Technology & Science

Search for water on distant planets comes up dry

Scientists taking their first "sniffs of air" from planets outside our solar system are a bit baffled by what they didn't find: water.

Scientists taking their first "sniffs of air" from planets outside our solar system are a bit baffled by what they didn't find: water.

One of the more basic assumptions of astronomy is that the two distant, hot gaseous planets they examined must contain water in their atmospheres. The two suns the planets orbit closely have hydrogen and oxygen, the stable building blocks of water. These planets' atmospheres — examined for the first time using light spectra to determine the air's chemical composition — are supposed to be made up of the same thing, good old water.

But when two different teams of astronomers used NASA's Spitzer Space Telescope for this new type of extrasolar planet research, both came up dry, according to research published in Thursday's edition of Nature and the online version of the Astrophysical Journal Letters.

The study of one planet found hints of fine silicate-particle clouds. Research on the other planet found no chemical fingerprints for any of the molecules scientists were seeking.

"We had expected this tremendous signature of water … and it wasn't there," said the study leader for one team, Carl Grillmair of the California Institute of Technology and Spitzer Science Center. "The very fact that we've been surprised here is a wake-up call. We obviously need to do some more work."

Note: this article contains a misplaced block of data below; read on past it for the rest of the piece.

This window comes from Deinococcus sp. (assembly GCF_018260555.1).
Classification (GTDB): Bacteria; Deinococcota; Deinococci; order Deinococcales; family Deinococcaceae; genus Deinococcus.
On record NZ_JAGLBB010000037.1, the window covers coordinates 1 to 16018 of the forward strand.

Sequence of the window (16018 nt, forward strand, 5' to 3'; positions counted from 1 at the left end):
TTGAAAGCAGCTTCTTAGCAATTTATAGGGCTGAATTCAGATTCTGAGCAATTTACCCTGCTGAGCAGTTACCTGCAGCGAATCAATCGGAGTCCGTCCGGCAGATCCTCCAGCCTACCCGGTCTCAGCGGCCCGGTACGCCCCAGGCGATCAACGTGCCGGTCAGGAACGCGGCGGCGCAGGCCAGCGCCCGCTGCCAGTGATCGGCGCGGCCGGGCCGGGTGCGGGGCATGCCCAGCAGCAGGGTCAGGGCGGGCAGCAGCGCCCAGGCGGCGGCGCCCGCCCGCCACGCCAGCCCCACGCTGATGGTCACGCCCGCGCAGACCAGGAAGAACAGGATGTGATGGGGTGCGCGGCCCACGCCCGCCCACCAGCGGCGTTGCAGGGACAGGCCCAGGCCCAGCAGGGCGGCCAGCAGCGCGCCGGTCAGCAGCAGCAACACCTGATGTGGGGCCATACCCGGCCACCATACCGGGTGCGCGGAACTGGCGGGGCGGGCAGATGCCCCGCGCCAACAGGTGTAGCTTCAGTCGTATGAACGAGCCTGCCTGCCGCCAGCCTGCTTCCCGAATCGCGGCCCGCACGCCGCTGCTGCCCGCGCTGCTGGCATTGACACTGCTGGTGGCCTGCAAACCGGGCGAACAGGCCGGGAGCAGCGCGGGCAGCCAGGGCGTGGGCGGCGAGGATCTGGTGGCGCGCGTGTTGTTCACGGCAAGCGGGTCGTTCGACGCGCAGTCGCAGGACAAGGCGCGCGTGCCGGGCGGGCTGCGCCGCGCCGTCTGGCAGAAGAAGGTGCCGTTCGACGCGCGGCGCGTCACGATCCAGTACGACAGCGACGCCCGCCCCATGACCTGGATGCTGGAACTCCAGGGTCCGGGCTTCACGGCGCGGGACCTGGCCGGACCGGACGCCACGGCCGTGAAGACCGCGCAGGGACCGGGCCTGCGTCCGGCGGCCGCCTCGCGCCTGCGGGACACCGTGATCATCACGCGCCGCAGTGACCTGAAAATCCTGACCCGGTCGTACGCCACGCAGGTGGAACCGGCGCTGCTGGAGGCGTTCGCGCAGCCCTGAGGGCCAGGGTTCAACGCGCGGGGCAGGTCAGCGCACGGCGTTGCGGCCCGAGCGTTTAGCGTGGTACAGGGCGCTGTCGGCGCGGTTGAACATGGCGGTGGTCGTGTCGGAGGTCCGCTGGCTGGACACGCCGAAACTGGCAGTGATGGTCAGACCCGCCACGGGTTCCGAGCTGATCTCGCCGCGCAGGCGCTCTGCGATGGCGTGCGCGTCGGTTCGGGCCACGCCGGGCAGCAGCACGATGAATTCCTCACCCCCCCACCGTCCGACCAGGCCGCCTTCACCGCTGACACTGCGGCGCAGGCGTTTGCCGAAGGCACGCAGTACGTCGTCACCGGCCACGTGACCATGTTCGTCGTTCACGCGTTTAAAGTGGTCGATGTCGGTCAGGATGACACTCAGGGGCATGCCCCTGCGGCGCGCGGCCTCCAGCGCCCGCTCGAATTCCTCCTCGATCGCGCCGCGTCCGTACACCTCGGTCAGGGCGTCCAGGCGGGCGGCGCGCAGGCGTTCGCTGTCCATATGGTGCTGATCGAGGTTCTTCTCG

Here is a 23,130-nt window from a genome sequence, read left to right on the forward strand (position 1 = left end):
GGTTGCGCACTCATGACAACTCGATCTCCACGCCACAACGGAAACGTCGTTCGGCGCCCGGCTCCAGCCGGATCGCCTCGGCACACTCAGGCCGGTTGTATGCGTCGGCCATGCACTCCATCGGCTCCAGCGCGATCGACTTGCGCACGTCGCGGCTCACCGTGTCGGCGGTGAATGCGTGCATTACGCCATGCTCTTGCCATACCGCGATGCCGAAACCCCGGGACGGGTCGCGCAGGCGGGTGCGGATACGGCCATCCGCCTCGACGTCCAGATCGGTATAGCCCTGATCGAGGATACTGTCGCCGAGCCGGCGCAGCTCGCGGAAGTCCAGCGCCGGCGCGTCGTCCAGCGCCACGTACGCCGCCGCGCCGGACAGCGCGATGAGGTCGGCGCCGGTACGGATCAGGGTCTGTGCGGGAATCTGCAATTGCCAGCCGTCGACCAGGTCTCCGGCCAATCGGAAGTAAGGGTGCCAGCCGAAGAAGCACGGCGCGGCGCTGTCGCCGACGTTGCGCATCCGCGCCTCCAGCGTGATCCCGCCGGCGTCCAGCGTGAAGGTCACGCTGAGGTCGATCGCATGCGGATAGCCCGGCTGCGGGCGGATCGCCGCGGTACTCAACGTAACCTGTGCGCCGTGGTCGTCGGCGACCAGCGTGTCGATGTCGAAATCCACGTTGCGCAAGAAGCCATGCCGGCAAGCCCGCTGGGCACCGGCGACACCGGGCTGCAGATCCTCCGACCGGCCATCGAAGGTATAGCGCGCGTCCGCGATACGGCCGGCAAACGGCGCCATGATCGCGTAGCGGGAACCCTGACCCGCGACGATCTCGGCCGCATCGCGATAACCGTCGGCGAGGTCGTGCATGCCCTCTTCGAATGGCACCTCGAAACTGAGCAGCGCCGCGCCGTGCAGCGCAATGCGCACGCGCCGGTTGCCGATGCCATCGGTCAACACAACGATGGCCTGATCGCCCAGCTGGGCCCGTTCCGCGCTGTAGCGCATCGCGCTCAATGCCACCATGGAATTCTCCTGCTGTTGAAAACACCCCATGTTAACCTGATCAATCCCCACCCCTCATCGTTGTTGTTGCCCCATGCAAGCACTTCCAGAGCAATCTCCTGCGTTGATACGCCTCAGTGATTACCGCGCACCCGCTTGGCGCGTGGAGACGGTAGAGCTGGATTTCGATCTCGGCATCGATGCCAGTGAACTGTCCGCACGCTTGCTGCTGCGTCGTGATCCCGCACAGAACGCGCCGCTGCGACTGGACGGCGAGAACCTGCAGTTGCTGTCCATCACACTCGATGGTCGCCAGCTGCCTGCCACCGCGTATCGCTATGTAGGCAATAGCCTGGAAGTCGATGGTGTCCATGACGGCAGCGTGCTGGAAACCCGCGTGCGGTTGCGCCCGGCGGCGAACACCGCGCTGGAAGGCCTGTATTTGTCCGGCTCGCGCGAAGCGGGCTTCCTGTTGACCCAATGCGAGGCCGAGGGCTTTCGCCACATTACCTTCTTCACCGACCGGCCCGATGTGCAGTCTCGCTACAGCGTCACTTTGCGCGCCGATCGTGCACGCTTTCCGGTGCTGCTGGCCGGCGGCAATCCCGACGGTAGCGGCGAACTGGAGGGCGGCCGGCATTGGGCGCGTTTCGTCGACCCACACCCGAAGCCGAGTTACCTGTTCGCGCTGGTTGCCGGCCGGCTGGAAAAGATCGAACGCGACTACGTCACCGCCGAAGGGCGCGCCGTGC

Grillmair's colleague, Harvard astronomy professor David Charbonneau, said these surprising "sniffs of air from an alien world" tell astronomers not to be so Earth-centric in thinking about other planets.

"These are very different beasts. These are unlike any other planets in the solar system," Charbonneau said. "We're limited by our imagination in thinking about the different avenues that these atmospheres take place in."

Our own solar system has two planets without water in the atmosphere, Grillmair noted: Mercury, which doesn't have an atmosphere, and Venus, which has an atmosphere made up mostly of carbon dioxide and belongs to a different class of planets than the huge gaseous ones studied.

So far, scientists have found 213 planets outside our solar system, but only 14 have orbits that make it possible for this type of study. Grillmair's team studied the closest, which goes by the catchy name HD 189733b. It's a mere 360 trillion miles from Earth in the constellation Vulpecula.

The other planet, HD 209458b, is about 900 trillion miles away in the constellation Pegasus and it's the one with the strange silicate cloud.

So where'd the water go?

Maybe it's hiding, scientists suggest. The water could be under dust clouds, or all the airborne water molecules have the same temperature, making it impossible to see using an infrared spectrograph. Or maybe it's just not there and astronomers have to go back to the drawing board when it comes to these alien planets.

The other finding on the more distant of the two planets seems to indicate that the atmosphere is full of silicon-oxygen compounds, said study lead author L. Jeremy Richardson of NASA's Goddard Space Flight Center.

"They'd be like dust grains and they would form clouds," Richardson said. And that cloud of silicates could be blocking the space telescope from measuring lower-lying water, Richardson and other scientists said.

With files from CBC News